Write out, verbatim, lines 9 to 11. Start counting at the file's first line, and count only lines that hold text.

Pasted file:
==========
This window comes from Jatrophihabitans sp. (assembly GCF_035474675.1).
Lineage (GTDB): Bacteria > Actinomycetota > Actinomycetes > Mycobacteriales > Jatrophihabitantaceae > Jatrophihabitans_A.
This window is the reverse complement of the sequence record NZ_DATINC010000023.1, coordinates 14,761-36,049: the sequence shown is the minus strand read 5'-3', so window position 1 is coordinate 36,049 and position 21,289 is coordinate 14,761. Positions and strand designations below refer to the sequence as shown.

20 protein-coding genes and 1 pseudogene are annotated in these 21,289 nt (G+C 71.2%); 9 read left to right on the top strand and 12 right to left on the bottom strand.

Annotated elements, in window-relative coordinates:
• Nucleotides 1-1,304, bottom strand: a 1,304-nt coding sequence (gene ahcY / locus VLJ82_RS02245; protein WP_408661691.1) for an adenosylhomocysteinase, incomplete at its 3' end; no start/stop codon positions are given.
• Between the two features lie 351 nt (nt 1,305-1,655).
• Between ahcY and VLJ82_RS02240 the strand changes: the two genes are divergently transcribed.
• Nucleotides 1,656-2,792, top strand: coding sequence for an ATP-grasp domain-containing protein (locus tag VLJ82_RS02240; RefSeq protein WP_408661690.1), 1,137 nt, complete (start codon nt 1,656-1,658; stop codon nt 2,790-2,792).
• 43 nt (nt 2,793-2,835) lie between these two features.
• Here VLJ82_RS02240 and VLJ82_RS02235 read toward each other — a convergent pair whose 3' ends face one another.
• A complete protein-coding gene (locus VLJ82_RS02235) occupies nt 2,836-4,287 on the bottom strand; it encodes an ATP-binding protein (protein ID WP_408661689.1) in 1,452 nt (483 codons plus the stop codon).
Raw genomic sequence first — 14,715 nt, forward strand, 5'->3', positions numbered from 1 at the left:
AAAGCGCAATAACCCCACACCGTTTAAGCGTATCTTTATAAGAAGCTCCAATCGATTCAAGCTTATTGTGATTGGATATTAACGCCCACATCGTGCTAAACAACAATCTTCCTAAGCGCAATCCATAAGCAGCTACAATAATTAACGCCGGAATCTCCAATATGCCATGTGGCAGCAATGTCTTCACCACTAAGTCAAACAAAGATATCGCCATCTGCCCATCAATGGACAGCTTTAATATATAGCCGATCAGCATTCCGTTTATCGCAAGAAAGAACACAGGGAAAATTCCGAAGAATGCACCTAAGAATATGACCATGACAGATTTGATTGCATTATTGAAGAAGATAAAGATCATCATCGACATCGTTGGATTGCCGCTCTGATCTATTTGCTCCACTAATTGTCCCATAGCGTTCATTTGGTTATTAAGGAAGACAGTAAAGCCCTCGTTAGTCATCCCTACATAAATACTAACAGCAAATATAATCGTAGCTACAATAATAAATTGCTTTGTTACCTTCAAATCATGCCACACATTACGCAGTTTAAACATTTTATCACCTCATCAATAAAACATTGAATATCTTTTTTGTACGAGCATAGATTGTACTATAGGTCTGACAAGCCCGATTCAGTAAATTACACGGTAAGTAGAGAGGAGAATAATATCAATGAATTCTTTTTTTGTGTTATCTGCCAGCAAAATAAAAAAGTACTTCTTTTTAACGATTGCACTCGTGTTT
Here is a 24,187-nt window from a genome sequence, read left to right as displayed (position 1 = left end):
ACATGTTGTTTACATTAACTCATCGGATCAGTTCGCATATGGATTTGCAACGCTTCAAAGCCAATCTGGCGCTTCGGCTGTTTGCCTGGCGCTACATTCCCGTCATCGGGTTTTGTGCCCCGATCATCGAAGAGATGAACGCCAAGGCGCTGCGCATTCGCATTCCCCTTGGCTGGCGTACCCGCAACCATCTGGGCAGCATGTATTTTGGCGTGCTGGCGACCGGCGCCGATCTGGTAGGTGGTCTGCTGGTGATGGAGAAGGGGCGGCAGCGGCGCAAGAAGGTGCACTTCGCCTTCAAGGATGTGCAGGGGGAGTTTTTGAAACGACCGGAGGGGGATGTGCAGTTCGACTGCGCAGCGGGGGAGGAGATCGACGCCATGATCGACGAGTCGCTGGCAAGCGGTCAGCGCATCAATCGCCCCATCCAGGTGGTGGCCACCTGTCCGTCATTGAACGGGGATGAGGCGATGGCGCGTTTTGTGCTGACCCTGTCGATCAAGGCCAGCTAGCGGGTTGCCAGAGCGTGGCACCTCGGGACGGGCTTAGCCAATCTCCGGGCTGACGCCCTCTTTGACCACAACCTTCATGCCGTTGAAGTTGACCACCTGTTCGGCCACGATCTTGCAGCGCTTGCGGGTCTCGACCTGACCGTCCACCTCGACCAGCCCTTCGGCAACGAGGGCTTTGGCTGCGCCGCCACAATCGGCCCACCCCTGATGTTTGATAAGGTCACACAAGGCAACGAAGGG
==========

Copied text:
• Nucleotides 1,656-2,792, top strand: coding sequence for an ATP-grasp domain-containing protein (locus tag VLJ82_RS02240; RefSeq protein WP_408661690.1), 1,137 nt, complete (start codon nt 1,656-1,658; stop codon nt 2,790-2,792).
• 43 nt (nt 2,793-2,835) lie between these two features.
• Here VLJ82_RS02240 and VLJ82_RS02235 read toward each other — a convergent pair whose 3' ends face one another.